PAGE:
Saturday, December 24, 2011

Cut Down Your Own Christmas Joy

I went to a holiday party recently hosted by a good friend of mine. She is one of those people who has wholeheartedly embraced many rural-type behavior, such as a boasting a bountiful garden which she tends to with seasonal precision, makes her own jams and jellies, and even blows her own glass. I often listen enviously at her stories about exchanging goods with unique crafters and finding small farms with the best produce. Therefore, I was not at all surprised when she told me that she traveled up the California mountains to cut down her own Christmas tree.

Of course, I had heard of people going to a tree lot and cutting down Christmas trees, even while residing in sunny Southern California. In fact, any average Joe can find the nearest location to cut down their own trees on the California Christmas Tree Association website. But my friend had gone beyond the usual urban elite version of the process. Her face beamed with pride as she told me the details of the adventure. She had a particular tree in mind, a Silver Tip Pine (a picture of which can be found here courtesy of Arizona Traveler Blog), which boasts strong branches and needles that shine with pewter at the ends. The tree is long and lean, with a significant amount of space in between the branches. This type of tree could not be found in any old DIY lot, but she and her boyfriend went to great lengths to find the remote location that would allow them to cut down their very own Silver Tip Pine Tree.

Much like a recent Rural Legalism post regarding “Picker Sisters,” I too struggle with whether “rustic chic” derides, elevates, or co-opts rural culture. My friend’s experience feels more authentic to me then going to more commercialized lots that cater to urbanites’ craving to capture a piece of rural America. But I admit, I find that even the more commercialized lots evoke an appreciation and celebration of rural America and carry with it the American individualist spirit.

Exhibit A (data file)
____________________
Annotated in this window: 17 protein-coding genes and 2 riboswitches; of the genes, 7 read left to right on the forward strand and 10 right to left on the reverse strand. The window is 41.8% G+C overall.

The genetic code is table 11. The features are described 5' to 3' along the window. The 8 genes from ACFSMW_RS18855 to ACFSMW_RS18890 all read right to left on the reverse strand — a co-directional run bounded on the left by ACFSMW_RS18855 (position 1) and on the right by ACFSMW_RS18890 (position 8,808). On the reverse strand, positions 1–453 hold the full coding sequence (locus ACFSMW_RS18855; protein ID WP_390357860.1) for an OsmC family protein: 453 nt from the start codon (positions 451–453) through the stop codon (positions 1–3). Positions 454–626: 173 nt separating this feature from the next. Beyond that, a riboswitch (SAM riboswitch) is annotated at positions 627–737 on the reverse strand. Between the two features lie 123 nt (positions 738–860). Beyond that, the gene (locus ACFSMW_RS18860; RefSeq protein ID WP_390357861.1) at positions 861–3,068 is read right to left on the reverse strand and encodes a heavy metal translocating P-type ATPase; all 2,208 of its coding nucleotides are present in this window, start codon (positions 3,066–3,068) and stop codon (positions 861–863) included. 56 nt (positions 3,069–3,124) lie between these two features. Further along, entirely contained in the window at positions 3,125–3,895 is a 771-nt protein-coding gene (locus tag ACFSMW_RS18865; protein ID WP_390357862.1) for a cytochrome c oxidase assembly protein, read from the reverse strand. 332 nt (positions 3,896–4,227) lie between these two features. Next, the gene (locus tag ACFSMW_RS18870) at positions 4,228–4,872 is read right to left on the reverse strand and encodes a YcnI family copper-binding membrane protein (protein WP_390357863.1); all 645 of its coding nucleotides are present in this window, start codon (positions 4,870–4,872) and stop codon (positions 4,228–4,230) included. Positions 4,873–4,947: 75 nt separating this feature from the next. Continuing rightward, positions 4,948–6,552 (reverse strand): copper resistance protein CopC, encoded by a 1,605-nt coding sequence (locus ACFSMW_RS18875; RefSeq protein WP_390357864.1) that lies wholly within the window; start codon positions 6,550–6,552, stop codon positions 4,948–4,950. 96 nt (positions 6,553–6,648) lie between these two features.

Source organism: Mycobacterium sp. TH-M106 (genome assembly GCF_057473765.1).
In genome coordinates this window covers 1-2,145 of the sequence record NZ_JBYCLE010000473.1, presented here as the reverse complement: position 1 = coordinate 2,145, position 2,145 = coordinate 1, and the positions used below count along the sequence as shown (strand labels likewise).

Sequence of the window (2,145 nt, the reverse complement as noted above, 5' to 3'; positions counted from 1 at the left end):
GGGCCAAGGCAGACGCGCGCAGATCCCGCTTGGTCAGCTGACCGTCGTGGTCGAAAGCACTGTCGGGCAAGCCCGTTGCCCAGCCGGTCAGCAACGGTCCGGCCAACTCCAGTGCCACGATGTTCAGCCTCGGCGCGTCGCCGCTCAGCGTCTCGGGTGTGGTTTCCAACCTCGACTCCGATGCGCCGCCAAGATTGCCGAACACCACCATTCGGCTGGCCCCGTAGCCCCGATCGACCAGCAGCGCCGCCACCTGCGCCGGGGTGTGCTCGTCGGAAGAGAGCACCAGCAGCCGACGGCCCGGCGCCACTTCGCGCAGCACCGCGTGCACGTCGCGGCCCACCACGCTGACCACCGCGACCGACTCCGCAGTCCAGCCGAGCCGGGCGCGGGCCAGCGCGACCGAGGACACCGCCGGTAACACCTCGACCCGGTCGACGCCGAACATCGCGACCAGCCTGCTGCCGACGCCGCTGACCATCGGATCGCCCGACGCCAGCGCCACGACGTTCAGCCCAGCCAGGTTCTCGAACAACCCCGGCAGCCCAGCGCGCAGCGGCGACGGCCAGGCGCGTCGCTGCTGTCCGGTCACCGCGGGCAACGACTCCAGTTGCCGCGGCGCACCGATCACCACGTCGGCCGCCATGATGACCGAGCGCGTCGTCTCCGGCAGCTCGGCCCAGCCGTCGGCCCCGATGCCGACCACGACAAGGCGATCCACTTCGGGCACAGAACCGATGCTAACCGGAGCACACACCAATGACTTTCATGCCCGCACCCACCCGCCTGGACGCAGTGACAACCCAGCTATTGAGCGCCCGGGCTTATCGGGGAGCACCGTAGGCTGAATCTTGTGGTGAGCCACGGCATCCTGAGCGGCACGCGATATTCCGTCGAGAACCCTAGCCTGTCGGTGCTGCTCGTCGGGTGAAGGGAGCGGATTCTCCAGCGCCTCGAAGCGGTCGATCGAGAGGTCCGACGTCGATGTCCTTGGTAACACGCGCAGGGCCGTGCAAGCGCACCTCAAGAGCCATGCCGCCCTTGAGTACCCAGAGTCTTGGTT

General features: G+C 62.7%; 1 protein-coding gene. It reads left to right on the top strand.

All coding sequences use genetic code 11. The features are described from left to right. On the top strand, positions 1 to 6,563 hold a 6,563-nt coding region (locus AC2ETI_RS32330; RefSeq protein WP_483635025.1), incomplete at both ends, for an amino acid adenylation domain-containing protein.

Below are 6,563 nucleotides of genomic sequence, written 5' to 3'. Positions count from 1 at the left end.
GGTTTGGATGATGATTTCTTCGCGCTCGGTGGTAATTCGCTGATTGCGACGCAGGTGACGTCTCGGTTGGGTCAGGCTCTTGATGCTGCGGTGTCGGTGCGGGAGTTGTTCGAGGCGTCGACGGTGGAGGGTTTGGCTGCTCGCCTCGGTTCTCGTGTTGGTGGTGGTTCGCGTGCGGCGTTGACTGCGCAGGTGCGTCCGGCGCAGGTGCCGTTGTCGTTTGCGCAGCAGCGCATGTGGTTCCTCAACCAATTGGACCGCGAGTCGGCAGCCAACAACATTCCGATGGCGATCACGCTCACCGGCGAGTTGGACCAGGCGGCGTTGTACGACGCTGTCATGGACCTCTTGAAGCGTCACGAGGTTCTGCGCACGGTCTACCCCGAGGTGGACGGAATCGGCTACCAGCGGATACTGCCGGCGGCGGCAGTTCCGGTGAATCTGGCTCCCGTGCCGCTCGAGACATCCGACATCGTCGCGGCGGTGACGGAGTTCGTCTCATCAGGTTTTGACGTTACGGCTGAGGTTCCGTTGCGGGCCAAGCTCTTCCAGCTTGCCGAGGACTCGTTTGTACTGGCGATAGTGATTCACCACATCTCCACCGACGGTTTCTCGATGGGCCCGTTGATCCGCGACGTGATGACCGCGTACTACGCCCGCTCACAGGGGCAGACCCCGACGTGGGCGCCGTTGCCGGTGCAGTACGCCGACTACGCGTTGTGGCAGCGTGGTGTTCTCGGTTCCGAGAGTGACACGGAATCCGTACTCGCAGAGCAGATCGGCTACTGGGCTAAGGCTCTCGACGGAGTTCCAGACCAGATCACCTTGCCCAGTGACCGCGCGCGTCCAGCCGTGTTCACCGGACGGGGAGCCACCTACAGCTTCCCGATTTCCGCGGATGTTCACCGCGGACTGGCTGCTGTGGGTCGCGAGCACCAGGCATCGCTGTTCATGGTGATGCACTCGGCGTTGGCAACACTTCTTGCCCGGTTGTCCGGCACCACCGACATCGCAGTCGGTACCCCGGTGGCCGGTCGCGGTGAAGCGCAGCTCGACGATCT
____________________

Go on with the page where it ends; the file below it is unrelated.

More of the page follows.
But even my friends experience can’t compare to the blog post in Rural Revolution featured earlier this month on the blog author’s own Christmas tree adventure. The blog’s tagline boasts that it is a blog containing “[i]n-your-face stuff from an opinionated rural north Idaho housewife.” The family had spotted a tree that was to their liking on past walks through their area. The family members independently (without the help of a Christmas Tree farmer) hiked to the trees location, cut it down themselves, dragged it home, and made any last minute trimming on the tree for it to be the perfect dimension to fit their home.

The experience described by the Rural Revolution post exhibits the self-sufficiency many associate with rural small towns. However, a comment to that particular post served to remind me that not all small towns have the luxury of a forest or other natural resources that support said self-sufficiency. The comment states:
“I'll probably be the dissenting opinion here, but where I live we don't have any forests in which we can cut our own tree. We could pay $30-$60 in a store or at a Christmas tree farm, but that's a lot of money, at least for me. I invested $13 for a fake one at a local thrift store and this is our 4th Christmas using it. In 10 years, I'll have saved enough for a rifle or handgun. Since a gun can last a lifetime, and will often hold its value, that, for me, is the better investment than a purchased "real" tree.”
The comment reminded me that this is a very idealized version of how we see rural America. We (meaning myself and many urban elites) assume that individuals in rural communities can all cut down their own trees and fail to realize that not all of them have access to forests. We say snobby things like “nothing really compares to a live Christmas tree,” and belittle the celebration of those who may not be able to afford the luxury of spending $30-$60 every year to buy a live tree. It takes seemingly little jabs such as this or President Obama reference to Arugula prices that make urban elites appear out of touch with rural America.

1 comment:

JWHS said...

I have to agree, the whole fad-ification of rural culture is annoying. Partly because its also condescending. It's like, "oh look how unique we are, doing this rural things, just like a real cowboy."

It blends into that notion of otherness, rural stuff is special because it belongs to "others."